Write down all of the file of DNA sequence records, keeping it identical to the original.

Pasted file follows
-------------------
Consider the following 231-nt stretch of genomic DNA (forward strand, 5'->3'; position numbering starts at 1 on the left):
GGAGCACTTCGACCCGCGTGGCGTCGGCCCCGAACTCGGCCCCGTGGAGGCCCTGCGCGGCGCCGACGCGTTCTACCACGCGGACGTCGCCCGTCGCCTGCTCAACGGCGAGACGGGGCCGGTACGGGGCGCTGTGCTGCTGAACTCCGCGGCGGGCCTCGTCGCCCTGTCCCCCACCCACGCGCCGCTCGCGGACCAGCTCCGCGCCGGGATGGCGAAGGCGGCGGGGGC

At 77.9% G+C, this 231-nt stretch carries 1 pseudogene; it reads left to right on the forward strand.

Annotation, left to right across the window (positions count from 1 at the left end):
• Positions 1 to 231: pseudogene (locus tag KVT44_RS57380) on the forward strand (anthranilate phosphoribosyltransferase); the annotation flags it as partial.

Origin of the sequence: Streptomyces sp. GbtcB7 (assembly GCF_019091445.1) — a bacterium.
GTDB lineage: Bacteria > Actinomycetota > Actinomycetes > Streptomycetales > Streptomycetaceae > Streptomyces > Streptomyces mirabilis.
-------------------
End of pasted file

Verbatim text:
Consider the following 231-nt stretch of genomic DNA (forward strand, 5'->3'; position numbering starts at 1 on the left):
GGAGCACTTCGACCCGCGTGGCGTCGGCCCCGAACTCGGCCCCGTGGAGGCCCTGCGCGGCGCCGACGCGTTCTACCACGCGGACGTCGCCCGTCGCCTGCTCAACGGCGAGACGGGGCCGGTACGGGGCGCTGTGCTGCTGAACTCCGCGGCGGGCCTCGTCGCCCTGTCCCCCACCCACGCGCCGCTCGCGGACCAGCTCCGCGCCGGGATGGCGAAGGCGGCGGGGGC

At 77.9% G+C, this 231-nt stretch carries 1 pseudogene; it reads left to right on the forward strand.

Annotation, left to right across the window (positions count from 1 at the left end):
• Positions 1 to 231: pseudogene (locus tag KVT44_RS57380) on the forward strand (anthranilate phosphoribosyltransferase); the annotation flags it as partial.

Origin of the sequence: Streptomyces sp. GbtcB7 (assembly GCF_019091445.1) — a bacterium.
GTDB lineage: Bacteria > Actinomycetota > Actinomycetes > Streptomycetales > Streptomycetaceae > Streptomyces > Streptomyces mirabilis.